One major change to the V60's camera is the lack of a dedicated telephoto camera. We're seeing more smartphones outfitted with depth sensors, and the V60 is one of those. LG's main camera is a 64MP (9248 x 6936 px) sensor with 0.8 µm pixels (1.6 µm accounting for pixel binning) and normally outputs 16MP images. The main sensor has an f/1.8 aperture lens and a 78-degree field of view and the main camera is the only one that is optically stabilized (OIS).
Next, the ultrawide camera has an f/1.9 aperture lens and 1 µm pixels. This one has a 117-degree field of view, and over the years, LG has done a great job of reducing lens distortion through this lens. This one uses a 13MP sensor.
Finally, the third camera is a ToF sensor with f/1.4 aperture and 14 µm pixels. LG calls this its "Z Camera" but it's just a fancy way of naming its depth sensor.
The front-facing camera is a 10MP shooter with a 72.5-degree field of view, f/1.9 aperture lens, and relatively large 1.22 µm pixels. Last year, the V50 featured dual front-facing cameras - one of which was an ultrawide. Perhaps putting a second selfie camera was not worth the trouble (nor the wider notch).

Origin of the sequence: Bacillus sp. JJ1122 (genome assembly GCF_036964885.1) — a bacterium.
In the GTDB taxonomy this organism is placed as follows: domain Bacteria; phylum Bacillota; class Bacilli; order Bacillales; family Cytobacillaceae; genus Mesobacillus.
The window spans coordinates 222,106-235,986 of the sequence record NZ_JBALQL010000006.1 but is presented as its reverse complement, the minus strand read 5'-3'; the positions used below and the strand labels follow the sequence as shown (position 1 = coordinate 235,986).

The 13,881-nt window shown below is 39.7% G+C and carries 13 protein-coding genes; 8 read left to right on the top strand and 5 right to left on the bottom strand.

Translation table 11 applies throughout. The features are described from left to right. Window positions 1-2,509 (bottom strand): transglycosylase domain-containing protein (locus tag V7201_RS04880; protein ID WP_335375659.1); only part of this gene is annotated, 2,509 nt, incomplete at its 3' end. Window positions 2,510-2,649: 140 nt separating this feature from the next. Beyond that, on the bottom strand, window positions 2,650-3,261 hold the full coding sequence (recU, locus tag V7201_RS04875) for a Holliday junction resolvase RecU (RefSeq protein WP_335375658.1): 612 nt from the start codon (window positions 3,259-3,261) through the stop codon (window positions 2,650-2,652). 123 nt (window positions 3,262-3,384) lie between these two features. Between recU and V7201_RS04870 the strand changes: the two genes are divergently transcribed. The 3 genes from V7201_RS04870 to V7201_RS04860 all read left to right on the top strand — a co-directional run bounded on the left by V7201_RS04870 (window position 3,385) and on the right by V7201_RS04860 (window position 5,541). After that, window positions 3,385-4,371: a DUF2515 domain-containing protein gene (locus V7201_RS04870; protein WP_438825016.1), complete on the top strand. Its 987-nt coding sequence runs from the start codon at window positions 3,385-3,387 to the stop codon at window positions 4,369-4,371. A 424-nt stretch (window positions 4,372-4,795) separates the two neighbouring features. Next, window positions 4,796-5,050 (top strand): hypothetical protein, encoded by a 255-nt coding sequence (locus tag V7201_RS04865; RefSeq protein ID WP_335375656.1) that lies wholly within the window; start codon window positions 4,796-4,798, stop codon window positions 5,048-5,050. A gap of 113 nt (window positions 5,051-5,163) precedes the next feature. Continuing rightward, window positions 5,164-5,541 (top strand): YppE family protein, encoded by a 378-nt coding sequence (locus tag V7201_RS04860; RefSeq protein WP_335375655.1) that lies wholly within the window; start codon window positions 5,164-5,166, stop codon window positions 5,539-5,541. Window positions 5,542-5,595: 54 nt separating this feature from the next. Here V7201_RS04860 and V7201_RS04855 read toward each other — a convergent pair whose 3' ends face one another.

LG's camera app is straightforward to use. Swipe across the screen to switch between modes or swipe vertically to switch between the front and rear cameras. The top row contains toggles and settings for each mode like flash options, aspect ratio, resolution, and the timer.
For a few years now, LG's been offering manual video and manual still photo modes with control for ISO, shutter speed, focus, white balance, and the video camera offers all the latter, plus manual audio gain control. A histogram and gyro-level are both welcome tools for composing shots.
There are also a couple of video modes that take advantage of the multiple microphones on the V60. New here is an ASMR mode for recording this recent trendy type of video. We saw that mode on the LG G8X first and now it's making its way to the V series.
Voice Bokeh uses the surrounding mics to reduce background noise and focus on vocals in front of the camera.
Images shot with the LG V60's main camera look excellent. Although it has a 64MP sensor, 4-to-1-pixel binning results in 16MP images in the end.